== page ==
Securities Regulation Daily CFTC’s charges fail to deliver in Monex precious metals action
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Wednesday, May 2, 2018

CFTC’s charges fail to deliver in Monex precious metals action

By John M. Jascob, J.D., LL.M.

A federal district court in California has dismissed the CFTC’s charges that three Monex companies and two of their principals engaged in fraudulent, off-exchange precious metals transactions in violation of the Commodity Exchange Act ("CEA"). Judge James V. Selna ruled that Monex’s practice of delivering precious metals to independent depositories within 28 days of their purchase by retail customers on margin fell within the "actual delivery exception" to the CFTC’s authority. While the actual delivery exception did not divest the CFTC of jurisdiction over all the claims in the complaint, the only plausible interpretation of the applicable Dodd-Frank amendments to the CEA also foreclosed any claims for fraud under Section 6(c)(1) absent market manipulation (CFTC v. Monex Credit Co., May 1, 2018, Selna, J.).

Labeled by Enforcement Director James McDonald as one of the biggest precious metals fraud cases in CFTC history, the Commission alleged that the Monex firms used high pressure sales tactics to deceptively pitch leveraged precious metals trades as safe, despite causing more than $290 million in losses to retail customers over the course of almost six years. The CFTC also claimed that Monex structured its Atlas program for leveraged precious metals trading using outsized price spreads, commissions, and fees so that customer losses were all but inevitable. Although the CFTC’s action was originally filed in the Northern District of Illinois, the suit was transferred to the Central District of California on October 19, 2017.

Actual delivery exception. The court turned first to the defendants’ contention that the CFTC lacked regulatory jurisdiction over the case pursuant to the "actual delivery exception" to the CEA. Dodd-Frank had amended the CEA to extend the agency’s authority over financed retail commodity transactions unless the transactions result within 28 days in "actual delivery," a term undefined in the statute. Relying on the Eleventh Circuit’s 2014 decision in CFTC v. Hunter Wise Commodities, the CFTC argued that "actual delivery" only occurs once there has been a transfer of possession of and control over the purchased commodities. In the CFTC’s view, the purported delivery in the Atlas program was a "sham" because, under Monex’s agreements with the independent depositories, customer positions could be liquidated at any time and in Monex’s sole discretion, without notice to customers.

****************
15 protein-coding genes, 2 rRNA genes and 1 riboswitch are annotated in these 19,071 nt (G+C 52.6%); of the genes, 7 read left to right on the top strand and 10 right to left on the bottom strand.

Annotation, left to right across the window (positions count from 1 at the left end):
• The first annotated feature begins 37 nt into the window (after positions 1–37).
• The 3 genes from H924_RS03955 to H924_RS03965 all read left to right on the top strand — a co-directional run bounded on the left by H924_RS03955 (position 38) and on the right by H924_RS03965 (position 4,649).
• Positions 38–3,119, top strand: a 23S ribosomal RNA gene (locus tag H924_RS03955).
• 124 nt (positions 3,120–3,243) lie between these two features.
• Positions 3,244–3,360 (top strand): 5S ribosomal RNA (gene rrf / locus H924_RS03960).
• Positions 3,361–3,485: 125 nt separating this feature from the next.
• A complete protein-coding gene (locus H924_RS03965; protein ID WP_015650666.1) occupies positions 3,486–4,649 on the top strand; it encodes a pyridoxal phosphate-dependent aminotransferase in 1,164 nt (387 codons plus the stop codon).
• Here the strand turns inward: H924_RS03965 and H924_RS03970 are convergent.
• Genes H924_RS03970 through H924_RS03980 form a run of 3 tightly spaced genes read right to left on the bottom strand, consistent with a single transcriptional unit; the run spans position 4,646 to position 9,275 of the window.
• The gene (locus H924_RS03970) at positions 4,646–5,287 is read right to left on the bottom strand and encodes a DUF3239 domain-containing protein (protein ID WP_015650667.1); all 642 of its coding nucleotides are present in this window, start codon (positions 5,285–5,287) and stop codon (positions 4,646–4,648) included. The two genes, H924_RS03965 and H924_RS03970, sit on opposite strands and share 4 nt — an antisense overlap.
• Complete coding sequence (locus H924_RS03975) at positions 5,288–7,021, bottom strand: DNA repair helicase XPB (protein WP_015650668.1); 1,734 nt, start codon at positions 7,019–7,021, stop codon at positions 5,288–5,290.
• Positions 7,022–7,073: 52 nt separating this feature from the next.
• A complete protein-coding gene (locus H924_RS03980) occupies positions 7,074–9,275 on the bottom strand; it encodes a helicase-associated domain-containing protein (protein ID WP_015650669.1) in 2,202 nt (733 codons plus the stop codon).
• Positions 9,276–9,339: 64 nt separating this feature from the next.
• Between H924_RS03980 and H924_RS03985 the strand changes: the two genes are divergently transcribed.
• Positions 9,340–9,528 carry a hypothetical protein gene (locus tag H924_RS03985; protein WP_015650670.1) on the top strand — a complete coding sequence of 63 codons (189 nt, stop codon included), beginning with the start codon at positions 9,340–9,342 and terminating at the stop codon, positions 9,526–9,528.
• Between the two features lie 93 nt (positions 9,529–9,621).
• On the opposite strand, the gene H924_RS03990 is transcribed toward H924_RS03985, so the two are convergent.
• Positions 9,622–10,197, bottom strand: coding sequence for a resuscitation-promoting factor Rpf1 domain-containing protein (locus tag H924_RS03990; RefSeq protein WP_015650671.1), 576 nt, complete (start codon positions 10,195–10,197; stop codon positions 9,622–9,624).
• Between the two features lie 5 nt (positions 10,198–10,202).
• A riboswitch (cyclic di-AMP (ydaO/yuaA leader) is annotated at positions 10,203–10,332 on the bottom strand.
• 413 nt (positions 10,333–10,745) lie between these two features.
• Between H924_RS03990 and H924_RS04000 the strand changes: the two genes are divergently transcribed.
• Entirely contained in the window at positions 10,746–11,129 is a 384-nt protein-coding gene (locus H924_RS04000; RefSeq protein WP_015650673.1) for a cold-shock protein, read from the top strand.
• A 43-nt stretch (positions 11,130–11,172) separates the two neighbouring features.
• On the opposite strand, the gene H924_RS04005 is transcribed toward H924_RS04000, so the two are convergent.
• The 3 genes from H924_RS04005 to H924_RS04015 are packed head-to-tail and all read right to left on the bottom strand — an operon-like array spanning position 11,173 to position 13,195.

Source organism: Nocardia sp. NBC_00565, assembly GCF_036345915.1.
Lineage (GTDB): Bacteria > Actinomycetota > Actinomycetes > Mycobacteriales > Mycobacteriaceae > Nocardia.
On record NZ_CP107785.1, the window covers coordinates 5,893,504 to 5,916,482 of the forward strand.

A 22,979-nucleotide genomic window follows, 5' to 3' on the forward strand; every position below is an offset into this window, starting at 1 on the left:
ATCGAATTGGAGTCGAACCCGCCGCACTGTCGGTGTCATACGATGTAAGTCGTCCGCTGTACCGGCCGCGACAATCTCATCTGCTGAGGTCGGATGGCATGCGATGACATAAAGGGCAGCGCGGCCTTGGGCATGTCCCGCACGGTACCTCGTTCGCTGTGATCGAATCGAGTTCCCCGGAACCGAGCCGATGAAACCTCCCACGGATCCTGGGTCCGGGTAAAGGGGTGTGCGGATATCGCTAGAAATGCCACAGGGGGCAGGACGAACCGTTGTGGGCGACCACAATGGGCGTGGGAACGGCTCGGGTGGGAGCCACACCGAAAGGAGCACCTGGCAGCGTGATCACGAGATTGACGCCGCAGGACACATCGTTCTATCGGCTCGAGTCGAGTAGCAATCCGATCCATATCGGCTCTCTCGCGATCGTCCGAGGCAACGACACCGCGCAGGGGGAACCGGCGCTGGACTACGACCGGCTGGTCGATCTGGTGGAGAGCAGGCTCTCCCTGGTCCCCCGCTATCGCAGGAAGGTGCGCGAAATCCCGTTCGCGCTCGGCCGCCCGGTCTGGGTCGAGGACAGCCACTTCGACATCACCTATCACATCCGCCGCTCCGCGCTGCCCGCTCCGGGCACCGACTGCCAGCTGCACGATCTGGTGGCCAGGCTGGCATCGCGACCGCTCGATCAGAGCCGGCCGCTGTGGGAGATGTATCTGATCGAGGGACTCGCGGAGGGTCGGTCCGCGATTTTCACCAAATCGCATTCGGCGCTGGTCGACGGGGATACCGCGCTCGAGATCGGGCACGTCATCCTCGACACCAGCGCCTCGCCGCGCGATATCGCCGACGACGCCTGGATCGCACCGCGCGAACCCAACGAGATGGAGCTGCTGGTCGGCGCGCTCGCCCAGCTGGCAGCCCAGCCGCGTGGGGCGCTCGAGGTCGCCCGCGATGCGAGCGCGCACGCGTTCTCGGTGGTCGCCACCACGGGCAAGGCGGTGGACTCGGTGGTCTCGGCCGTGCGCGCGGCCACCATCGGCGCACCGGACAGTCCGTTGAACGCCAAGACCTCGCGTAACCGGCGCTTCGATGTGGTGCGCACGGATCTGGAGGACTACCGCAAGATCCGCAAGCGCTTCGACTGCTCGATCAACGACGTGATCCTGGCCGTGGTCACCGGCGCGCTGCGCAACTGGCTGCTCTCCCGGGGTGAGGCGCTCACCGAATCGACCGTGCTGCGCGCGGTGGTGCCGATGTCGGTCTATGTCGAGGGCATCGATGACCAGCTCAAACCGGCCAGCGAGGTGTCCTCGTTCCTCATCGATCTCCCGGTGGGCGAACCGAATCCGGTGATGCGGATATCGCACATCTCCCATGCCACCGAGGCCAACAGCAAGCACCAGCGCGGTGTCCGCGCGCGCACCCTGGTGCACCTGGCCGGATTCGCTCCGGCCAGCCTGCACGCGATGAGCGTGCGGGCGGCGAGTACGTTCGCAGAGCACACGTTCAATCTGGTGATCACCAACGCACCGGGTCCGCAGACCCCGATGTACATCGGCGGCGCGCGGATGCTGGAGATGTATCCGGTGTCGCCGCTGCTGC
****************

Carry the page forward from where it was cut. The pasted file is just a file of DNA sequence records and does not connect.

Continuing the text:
The court disagreed with the CFTC, however, observing that all of the CFTC’s allegations related to Monex’s business model of selling commodities on a leveraged basis. The court further noted that CEA Sections 4(a), 4(b), and 4b only apply to covered retail commodity transactions, which must be entered into or offered on a leveraged or margined basis or financed by the offeror. If this conduct alone negated "actual delivery," then every financed transaction would violate the Dodd-Frank Act. If the court were to adopt the CFTC’s construction, Judge Selna opined, the result would be to eliminate the actual delivery exception from the CEA. Moreover, the CFTC’s own final interpretation regarding the meaning of "actual delivery" as well as the legislative history of the Dodd-Frank amendments to the CEA supported this position.

Market manipulation claims. Turning next to the CFTC’s market manipulation claims, the court first ruled that the actual delivery exception did not bar an enforcement action against Monex under CEA Section 6(c)(1). By its plain language, Section 6(c)(1)’s prohibition against manipulative or deceptive conduct applies broadly "to any swap, or a contract of sale of any commodity in interstate commerce." Nevertheless, the Commission’s claims failed because read in its entirety, the CEA unambiguously forecloses the application of Section 6(c)(1) in the absence of actual or potential market manipulation. Moreover, the court observed, nowhere does the legislative history of Dodd-Frank contemplate extending CFTC’s authority under Section 6(c)(1) to allow it to combat fraud absent market manipulation. Accordingly, the court granted the defendants’ motion to dismiss.

The case is No. 17-01868 JVS.

Attorneys: Carlin R. Metzger for the CFTC. C. Brandon Wisoff (Farella Braun and Martel LLP) for Monex Credit Co., Monex Deposit Co. and Newport Services Corp.

Companies: Monex Credit Co.; Monex Deposit Co.; Newport Services Corp.

MainStory: TopStory CommodityFutures Derivatives Enforcement FinancialIntermediaries FraudManipulation CaliforniaNews

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